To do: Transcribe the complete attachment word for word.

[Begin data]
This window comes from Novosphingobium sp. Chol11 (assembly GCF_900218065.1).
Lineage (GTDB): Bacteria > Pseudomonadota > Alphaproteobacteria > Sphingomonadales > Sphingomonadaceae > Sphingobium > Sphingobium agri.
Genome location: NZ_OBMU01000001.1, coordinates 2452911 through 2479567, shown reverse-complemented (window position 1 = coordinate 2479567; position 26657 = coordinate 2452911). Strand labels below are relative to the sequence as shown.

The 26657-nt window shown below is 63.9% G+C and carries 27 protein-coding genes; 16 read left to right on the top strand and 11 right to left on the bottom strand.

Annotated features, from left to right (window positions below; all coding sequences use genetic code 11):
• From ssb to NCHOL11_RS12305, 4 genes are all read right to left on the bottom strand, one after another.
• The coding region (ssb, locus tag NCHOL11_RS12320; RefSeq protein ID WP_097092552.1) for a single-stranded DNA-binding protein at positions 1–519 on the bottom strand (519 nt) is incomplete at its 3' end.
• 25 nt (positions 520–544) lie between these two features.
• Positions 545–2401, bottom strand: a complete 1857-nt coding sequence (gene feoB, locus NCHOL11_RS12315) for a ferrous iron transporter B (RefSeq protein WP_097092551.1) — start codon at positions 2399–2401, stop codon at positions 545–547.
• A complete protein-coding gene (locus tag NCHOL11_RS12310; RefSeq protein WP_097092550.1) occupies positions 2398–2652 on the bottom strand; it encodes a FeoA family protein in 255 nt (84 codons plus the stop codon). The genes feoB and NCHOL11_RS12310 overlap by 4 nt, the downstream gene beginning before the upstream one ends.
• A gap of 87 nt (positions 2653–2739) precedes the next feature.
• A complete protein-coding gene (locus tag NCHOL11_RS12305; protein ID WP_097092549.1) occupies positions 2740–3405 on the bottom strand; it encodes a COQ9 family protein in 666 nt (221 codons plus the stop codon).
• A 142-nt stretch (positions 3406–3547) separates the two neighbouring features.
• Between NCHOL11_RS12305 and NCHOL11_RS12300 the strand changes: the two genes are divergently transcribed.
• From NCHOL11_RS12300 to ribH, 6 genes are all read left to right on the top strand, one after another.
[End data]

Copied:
This window comes from Novosphingobium sp. Chol11 (assembly GCF_900218065.1).
Lineage (GTDB): Bacteria > Pseudomonadota > Alphaproteobacteria > Sphingomonadales > Sphingomonadaceae > Sphingobium > Sphingobium agri.
Genome location: NZ_OBMU01000001.1, coordinates 2452911 through 2479567, shown reverse-complemented (window position 1 = coordinate 2479567; position 26657 = coordinate 2452911). Strand labels below are relative to the sequence as shown.

The 26657-nt window shown below is 63.9% G+C and carries 27 protein-coding genes; 16 read left to right on the top strand and 11 right to left on the bottom strand.

Annotated features, from left to right (window positions below; all coding sequences use genetic code 11):
• From ssb to NCHOL11_RS12305, 4 genes are all read right to left on the bottom strand, one after another.
• The coding region (ssb, locus tag NCHOL11_RS12320; RefSeq protein ID WP_097092552.1) for a single-stranded DNA-binding protein at positions 1–519 on the bottom strand (519 nt) is incomplete at its 3' end.
• 25 nt (positions 520–544) lie between these two features.
• Positions 545–2401, bottom strand: a complete 1857-nt coding sequence (gene feoB, locus NCHOL11_RS12315) for a ferrous iron transporter B (RefSeq protein WP_097092551.1) — start codon at positions 2399–2401, stop codon at positions 545–547.
• A complete protein-coding gene (locus tag NCHOL11_RS12310; RefSeq protein WP_097092550.1) occupies positions 2398–2652 on the bottom strand; it encodes a FeoA family protein in 255 nt (84 codons plus the stop codon). The genes feoB and NCHOL11_RS12310 overlap by 4 nt, the downstream gene beginning before the upstream one ends.
• A gap of 87 nt (positions 2653–2739) precedes the next feature.
• A complete protein-coding gene (locus tag NCHOL11_RS12305; protein ID WP_097092549.1) occupies positions 2740–3405 on the bottom strand; it encodes a COQ9 family protein in 666 nt (221 codons plus the stop codon).
• A 142-nt stretch (positions 3406–3547) separates the two neighbouring features.
• Between NCHOL11_RS12305 and NCHOL11_RS12300 the strand changes: the two genes are divergently transcribed.
• From NCHOL11_RS12300 to ribH, 6 genes are all read left to right on the top strand, one after another.